Posted in Anthropology, Articles, Caribbean/Latin America, Census/Demographics, History, Media Archive, Slavery, Social Science on 2012-09-22 17:19Z by Steven


The Argentina Independent

Laura Balfour

As a descendant of two slaves, Maria Lamadrid has a hard time biting her tongue when airport officials think her Argentine passport is not real because ‘there are no blacks in Argentina’.
And that was in 2002.
The 25th of March marks the landmark 200th anniversary of the 1807 Abolition of the Slave Trade Act. Though the trade continued after this date, it marked the beginning of the end of the transatlantic trafficking of Africans.
Ms Lamadrid is fighting to alter the common belief that all blacks who live in Argentina are foreigners. In 1997 she founded Africa Vive, a non-governmental organisation that defends the rights of African descendants. Today, she claims, there are 2m Afroargentines in Argentina.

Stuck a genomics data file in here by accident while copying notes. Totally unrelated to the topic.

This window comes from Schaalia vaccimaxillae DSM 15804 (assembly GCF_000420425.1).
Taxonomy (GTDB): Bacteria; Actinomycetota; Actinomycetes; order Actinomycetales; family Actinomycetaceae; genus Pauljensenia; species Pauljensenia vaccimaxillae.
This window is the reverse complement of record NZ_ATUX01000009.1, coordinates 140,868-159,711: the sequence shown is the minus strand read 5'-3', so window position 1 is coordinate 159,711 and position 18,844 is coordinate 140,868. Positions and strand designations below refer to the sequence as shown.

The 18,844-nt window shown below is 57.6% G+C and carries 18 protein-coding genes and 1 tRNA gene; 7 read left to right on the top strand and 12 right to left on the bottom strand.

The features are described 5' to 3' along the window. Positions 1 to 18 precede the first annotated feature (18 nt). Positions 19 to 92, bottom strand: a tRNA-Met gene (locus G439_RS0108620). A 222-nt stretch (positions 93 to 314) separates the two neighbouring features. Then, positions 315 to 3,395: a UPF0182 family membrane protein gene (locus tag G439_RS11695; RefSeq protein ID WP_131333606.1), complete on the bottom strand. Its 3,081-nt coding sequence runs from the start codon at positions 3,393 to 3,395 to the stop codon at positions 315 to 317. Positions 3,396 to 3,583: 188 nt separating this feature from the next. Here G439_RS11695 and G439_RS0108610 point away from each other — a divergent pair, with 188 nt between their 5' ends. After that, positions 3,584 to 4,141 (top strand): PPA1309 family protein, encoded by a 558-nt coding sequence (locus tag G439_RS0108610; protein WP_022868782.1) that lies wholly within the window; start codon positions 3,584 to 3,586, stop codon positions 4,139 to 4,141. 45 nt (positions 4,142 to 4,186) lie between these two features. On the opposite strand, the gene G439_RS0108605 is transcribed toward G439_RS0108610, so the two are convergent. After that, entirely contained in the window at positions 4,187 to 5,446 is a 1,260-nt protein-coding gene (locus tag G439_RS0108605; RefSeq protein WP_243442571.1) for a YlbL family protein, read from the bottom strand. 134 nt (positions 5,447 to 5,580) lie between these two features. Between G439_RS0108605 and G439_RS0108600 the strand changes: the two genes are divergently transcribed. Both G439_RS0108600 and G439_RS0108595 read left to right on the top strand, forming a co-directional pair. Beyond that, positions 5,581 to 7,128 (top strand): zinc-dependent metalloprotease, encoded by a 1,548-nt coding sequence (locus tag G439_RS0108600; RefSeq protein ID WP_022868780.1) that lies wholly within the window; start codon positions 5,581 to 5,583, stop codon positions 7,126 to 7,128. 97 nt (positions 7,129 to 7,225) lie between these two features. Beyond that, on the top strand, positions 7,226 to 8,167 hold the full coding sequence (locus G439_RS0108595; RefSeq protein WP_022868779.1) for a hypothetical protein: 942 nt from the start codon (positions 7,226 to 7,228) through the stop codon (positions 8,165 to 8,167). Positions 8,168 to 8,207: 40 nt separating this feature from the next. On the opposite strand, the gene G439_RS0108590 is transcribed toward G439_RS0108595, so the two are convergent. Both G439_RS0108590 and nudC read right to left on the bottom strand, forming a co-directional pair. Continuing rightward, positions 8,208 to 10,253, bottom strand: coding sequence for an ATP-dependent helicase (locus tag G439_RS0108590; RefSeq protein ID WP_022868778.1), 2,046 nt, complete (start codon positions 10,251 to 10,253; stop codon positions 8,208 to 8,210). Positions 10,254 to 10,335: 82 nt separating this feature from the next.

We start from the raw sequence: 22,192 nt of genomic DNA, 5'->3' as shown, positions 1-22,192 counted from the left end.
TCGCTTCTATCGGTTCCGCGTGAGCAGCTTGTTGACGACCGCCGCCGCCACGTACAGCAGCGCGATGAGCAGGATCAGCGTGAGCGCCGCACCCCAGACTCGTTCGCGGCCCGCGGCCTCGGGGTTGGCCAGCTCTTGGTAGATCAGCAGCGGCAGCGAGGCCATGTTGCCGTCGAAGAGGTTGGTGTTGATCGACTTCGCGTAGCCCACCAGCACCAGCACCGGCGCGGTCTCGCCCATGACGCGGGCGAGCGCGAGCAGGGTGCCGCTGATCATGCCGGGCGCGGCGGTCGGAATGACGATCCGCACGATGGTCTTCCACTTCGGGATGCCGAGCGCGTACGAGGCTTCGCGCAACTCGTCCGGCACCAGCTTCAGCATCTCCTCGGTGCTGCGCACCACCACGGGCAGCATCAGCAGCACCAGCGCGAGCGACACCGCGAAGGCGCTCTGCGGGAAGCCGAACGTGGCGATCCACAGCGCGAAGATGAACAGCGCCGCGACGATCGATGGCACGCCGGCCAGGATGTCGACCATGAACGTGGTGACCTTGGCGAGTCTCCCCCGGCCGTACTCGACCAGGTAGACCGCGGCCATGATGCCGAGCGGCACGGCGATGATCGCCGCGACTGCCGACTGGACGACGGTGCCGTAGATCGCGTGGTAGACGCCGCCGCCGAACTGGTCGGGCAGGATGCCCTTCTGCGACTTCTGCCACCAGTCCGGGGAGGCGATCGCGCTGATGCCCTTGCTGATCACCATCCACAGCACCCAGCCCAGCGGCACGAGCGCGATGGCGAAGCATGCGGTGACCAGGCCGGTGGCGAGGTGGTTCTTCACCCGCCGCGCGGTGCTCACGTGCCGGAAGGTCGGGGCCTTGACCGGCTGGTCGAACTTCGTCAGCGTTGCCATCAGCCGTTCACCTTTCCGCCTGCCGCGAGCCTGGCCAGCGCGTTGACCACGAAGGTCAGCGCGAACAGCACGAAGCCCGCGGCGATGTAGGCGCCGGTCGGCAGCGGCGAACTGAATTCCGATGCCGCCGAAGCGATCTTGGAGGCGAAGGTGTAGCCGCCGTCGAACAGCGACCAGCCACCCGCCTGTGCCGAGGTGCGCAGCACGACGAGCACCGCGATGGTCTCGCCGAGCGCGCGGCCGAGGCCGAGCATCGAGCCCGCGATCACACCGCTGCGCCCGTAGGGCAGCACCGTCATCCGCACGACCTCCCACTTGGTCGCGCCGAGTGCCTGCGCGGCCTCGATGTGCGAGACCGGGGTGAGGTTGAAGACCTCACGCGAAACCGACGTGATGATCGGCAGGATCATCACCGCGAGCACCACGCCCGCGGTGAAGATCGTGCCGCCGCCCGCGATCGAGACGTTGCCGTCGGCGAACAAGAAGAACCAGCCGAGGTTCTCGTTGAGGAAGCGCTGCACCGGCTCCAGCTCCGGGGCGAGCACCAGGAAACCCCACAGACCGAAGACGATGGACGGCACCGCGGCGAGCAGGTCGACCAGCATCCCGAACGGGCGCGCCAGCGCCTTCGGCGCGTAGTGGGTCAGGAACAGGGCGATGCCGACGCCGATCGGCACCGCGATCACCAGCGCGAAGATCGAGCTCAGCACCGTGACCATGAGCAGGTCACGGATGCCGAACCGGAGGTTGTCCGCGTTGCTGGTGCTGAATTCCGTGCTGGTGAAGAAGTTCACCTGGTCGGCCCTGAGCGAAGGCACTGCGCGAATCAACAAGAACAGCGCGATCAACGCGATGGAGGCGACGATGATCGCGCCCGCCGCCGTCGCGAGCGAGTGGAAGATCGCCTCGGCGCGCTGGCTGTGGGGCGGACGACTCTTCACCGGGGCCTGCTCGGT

Ms Lamadrid and Miriam Gomez, a history professor at the University of Buenos Aires, have dedicated themselves wholly to the NGO’s cause because “there is so much to do and very few people to do it.”…

…Africa Vive has requested that a separate category for African descendants be reintroduced in the 2010 census. Ms Lamadrid said the most frustrating thing is that there used to be one: 1887 was the final year that Afroargentines were recognised in the census; the results showed that 2% of the residents of Buenos Aires were of African descent at that time. She added that indigenous people, who have also suffered discrimination, have their own category because they have more support…

Read the entire article here.

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